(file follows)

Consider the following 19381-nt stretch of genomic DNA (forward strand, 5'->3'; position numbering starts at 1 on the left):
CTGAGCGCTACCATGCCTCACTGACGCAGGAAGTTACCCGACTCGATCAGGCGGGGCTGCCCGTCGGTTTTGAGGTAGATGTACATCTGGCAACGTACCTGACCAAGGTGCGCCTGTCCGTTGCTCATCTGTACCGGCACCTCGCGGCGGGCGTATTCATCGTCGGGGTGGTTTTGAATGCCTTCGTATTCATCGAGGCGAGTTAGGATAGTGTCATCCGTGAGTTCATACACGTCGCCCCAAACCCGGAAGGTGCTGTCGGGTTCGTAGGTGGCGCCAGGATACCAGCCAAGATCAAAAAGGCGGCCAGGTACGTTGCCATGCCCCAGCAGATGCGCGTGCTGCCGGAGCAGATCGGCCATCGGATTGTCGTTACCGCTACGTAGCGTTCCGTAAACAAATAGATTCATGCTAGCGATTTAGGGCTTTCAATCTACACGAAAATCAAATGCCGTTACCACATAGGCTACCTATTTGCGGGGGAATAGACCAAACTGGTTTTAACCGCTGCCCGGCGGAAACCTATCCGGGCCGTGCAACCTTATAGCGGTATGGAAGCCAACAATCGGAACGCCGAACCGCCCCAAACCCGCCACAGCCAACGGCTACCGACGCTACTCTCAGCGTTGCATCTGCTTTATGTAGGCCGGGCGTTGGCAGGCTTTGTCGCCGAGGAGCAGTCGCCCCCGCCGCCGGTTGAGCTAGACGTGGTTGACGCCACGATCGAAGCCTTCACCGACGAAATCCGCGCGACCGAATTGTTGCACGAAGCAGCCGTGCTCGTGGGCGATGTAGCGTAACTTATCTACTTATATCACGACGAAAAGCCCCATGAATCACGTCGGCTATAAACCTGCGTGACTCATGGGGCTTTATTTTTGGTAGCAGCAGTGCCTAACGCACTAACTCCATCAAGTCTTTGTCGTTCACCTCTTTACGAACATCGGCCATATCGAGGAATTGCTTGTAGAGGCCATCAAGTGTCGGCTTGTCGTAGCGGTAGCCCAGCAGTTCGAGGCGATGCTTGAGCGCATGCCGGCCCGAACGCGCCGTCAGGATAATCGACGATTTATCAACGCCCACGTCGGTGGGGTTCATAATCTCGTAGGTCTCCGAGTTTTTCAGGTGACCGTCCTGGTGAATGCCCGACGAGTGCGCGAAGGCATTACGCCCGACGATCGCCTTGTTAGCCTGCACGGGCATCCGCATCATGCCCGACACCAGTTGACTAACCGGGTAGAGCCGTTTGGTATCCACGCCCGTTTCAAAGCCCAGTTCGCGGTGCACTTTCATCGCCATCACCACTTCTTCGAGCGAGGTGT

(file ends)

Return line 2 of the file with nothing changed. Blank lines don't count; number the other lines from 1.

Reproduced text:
CTGAGCGCTACCATGCCTCACTGACGCAGGAAGTTACCCGACTCGATCAGGCGGGGCTGCCCGTCGGTTTTGAGGTAGATGTACATCTGGCAACGTACCTGACCAAGGTGCGCCTGTCCGTTGCTCATCTGTACCGGCACCTCGCGGCGGGCGTATTCATCGTCGGGGTGGTTTTGAATGCCTTCGTATTCATCGAGGCGAGTTAGGATAGTGTCATCCGTGAGTTCATACACGTCGCCCCAAACCCGGAAGGTGCTGTCGGGTTCGTAGGTGGCGCCAGGATACCAGCCAAGATCAAAAAGGCGGCCAGGTACGTTGCCATGCCCCAGCAGATGCGCGTGCTGCCGGAGCAGATCGGCCATCGGATTGTCGTTACCGCTACGTAGCGTTCCGTAAACAAATAGATTCATGCTAGCGATTTAGGGCTTTCAATCTACACGAAAATCAAATGCCGTTACCACATAGGCTACCTATTTGCGGGGGAATAGACCAAACTGGTTTTAACCGCTGCCCGGCGGAAACCTATCCGGGCCGTGCAACCTTATAGCGGTATGGAAGCCAACAATCGGAACGCCGAACCGCCCCAAACCCGCCACAGCCAACGGCTACCGACGCTACTCTCAGCGTTGCATCTGCTTTATGTAGGCCGGGCGTTGGCAGGCTTTGTCGCCGAGGAGCAGTCGCCCCCGCCGCCGGTTGAGCTAGACGTGGTTGACGCCACGATCGAAGCCTTCACCGACGAAATCCGCGCGACCGAATTGTTGCACGAAGCAGCCGTGCTCGTGGGCGATGTAGCGTAACTTATCTACTTATATCACGACGAAAAGCCCCATGAATCACGTCGGCTATAAACCTGCGTGACTCATGGGGCTTTATTTTTGGTAGCAGCAGTGCCTAACGCACTAACTCCATCAAGTCTTTGTCGTTCACCTCTTTACGAACATCGGCCATATCGAGGAATTGCTTGTAGAGGCCATCAAGTGTCGGCTTGTCGTAGCGGTAGCCCAGCAGTTCGAGGCGATGCTTGAGCGCATGCCGGCCCGAACGCGCCGTCAGGATAATCGACGATTTATCAACGCCCACGTCGGTGGGGTTCATAATCTCGTAGGTCTCCGAGTTTTTCAGGTGACCGTCCTGGTGAATGCCCGACGAGTGCGCGAAGGCATTACGCCCGACGATCGCCTTGTTAGCCTGCACGGGCATCCGCATCATGCCCGACACCAGTTGACTAACCGGGTAGAGCCGTTTGGTATCCACGCCCGTTTCAAAGCCCAGTTCGCGGTGCACTTTCATCGCCATCACCACTTCTTCGAGCGAGGTGT